WY: Hemp’s stumbles reveal hurdles in Wyoming’s race to diversify

This growing season, a little more than a thousand acres of Wyoming farmland is licensed for growing hemp, according to the Department of Agriculture. The state issued 11 licenses to producers, 13 to operations that intend to produce and process, and three to simply process the crop.

NC: North Carolina governor eases some restrictions

Gyms, museums, bowling alleys and aquariums will be allowed to reopen Friday, North Carolina Gov. Roy Cooper, a Democrat, announced. Museums and aquariums will be allowed to open at half capacity, and gyms will be able to open at 30% capacity, Cooper said.

TX: With time running out, Texas launches M census campaign

After rejecting efforts to spend state money on outreach to help ensure an accurate census count, Texas Republican leaders are now dipping into federal coronavirus relief funds to pay for a last-minute ad campaign. Texas is still far behind several other states in participation.

MA: Federal court overturns order blocking ICE arrests in Massachusetts courthouses

A federal appeals court overturned a judge’s order that had temporarily blocked federal immigration agents from making civil arrests at Massachusetts courthouses.

GA: New report links Georgia virus surge to Memorial Day gatherings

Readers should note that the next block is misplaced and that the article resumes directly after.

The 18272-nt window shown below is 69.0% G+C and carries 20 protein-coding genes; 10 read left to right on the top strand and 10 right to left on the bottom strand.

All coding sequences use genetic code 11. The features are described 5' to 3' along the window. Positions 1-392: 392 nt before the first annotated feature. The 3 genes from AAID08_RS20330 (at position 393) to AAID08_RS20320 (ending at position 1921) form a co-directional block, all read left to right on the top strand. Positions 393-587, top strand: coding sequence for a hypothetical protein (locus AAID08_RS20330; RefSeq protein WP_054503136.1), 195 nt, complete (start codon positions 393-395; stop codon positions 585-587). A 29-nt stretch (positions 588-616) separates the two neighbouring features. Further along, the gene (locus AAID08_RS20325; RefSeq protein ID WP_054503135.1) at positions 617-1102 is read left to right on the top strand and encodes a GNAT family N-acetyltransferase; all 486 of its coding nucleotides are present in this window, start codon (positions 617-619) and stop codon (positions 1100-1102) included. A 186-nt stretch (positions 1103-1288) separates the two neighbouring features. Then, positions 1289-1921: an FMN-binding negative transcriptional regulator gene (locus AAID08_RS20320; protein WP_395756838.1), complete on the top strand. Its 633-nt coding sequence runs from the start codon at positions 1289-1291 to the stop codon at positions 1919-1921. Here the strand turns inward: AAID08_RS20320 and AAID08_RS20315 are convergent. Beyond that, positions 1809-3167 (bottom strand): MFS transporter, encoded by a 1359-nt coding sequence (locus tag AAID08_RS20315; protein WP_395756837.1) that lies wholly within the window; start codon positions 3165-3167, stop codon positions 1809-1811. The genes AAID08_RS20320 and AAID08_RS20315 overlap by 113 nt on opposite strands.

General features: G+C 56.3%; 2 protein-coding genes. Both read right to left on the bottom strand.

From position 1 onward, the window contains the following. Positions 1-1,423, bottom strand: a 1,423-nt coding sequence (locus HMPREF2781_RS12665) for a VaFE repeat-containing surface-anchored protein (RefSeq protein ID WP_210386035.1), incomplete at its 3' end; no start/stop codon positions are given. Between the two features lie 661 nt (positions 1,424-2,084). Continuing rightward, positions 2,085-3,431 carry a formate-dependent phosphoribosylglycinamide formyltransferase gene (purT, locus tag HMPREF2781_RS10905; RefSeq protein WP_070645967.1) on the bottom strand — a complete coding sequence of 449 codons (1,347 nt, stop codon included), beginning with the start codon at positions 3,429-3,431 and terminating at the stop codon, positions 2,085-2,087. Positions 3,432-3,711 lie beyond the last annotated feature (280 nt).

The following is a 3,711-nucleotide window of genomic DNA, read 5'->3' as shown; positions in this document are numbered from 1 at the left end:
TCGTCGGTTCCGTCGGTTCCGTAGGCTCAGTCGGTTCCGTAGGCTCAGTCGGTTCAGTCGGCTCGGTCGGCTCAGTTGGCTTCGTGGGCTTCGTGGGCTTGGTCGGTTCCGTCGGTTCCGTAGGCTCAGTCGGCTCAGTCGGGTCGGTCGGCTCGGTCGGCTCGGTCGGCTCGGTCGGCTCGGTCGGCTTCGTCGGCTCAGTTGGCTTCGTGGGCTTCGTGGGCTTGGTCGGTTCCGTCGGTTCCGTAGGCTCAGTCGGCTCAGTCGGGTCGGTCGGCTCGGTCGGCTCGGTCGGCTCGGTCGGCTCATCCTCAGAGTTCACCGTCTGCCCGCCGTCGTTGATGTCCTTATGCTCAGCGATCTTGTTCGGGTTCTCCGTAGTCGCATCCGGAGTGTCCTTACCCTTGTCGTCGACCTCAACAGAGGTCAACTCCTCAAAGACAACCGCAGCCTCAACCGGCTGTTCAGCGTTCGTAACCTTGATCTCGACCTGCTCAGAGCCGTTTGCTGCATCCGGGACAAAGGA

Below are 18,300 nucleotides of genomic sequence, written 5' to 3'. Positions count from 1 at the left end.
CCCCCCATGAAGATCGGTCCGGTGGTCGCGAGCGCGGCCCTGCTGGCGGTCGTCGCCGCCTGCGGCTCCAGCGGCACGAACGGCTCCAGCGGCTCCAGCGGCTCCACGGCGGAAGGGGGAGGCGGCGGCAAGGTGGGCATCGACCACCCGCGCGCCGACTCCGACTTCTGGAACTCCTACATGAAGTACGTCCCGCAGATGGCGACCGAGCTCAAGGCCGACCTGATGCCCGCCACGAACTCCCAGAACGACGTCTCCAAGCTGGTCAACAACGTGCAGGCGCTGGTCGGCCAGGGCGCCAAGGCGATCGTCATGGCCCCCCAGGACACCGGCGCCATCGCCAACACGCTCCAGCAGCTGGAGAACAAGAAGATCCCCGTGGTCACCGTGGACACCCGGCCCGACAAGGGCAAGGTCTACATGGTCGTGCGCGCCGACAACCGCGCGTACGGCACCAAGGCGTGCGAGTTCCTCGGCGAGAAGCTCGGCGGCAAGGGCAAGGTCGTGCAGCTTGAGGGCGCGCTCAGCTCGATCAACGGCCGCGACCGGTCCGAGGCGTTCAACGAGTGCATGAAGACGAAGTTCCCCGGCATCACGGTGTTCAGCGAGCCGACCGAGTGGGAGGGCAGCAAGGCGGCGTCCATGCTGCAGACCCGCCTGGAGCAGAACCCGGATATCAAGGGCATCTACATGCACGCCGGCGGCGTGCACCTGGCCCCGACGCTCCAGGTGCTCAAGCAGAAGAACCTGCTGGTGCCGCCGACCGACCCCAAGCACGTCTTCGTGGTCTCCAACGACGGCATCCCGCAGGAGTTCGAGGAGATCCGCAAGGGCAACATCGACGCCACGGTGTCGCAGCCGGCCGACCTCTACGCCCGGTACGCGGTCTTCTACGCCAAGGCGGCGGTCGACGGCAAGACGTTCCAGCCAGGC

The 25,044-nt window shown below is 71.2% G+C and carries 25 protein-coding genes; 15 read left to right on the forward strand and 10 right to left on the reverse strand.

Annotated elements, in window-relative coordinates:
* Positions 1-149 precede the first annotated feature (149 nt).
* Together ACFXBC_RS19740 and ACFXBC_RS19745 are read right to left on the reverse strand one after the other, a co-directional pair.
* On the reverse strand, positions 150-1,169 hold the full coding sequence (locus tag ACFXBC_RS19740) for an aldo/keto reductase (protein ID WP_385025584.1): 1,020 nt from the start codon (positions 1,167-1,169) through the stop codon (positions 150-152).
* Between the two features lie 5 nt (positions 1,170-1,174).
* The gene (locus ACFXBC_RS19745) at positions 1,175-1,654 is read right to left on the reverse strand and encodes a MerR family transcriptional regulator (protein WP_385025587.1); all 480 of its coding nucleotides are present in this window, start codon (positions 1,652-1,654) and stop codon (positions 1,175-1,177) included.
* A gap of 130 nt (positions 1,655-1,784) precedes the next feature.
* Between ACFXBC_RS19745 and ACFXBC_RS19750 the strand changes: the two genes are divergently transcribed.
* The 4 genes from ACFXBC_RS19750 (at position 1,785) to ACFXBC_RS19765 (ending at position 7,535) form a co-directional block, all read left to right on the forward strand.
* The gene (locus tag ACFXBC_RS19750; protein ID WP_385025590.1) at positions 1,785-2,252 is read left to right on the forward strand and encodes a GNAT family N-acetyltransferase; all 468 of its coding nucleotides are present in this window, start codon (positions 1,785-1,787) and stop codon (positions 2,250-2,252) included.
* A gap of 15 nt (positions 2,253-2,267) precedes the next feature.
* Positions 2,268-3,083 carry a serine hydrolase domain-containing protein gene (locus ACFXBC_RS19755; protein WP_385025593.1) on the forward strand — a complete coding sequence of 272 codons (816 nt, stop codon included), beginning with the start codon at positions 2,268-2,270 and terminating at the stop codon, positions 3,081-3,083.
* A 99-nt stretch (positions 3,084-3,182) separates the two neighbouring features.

Travel and gatherings over the Memorial Day weekend and a failure to wear masks and socially distance contributed to Georgia’s summer coronavirus surge, a new report said. Georgia might suffer another resurgence of COVID-19 in the weeks ahead if residents let down their guards again this Labor Day weekend, public health experts said.

MI: Michigan allows virtual driving school

The Michigan Department of State approved virtual class sessions for driving schools for the duration of the pandemic. Virtual classes, which must be taught in conjunction with behind-the-wheel lessons, will be restricted to up to 20 students with one instructor.

OH: Ohio governor warns virus could surge again after Labor Day

New cases of coronavirus jumped above Ohio’s latest three-week average on Tuesday. Republican Gov. Mike DeWine said new COVID-19 cases were the state’s highest since July.

NM: New Mexico asking for 5% cuts

Democratic New Mexico Gov. Michelle Lujan Grisham’s administration is urging state agencies to cut spending again after many departments underwent budget reductions in June. A memo advises agencies to craft appropriations requests including the reduction ahead of the 60-day legislative session that begins in January.

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Stateline staff
Stateline staff

Stateline’s team of veteran journalists combines original reporting with a roundup of the latest news from sources around the country.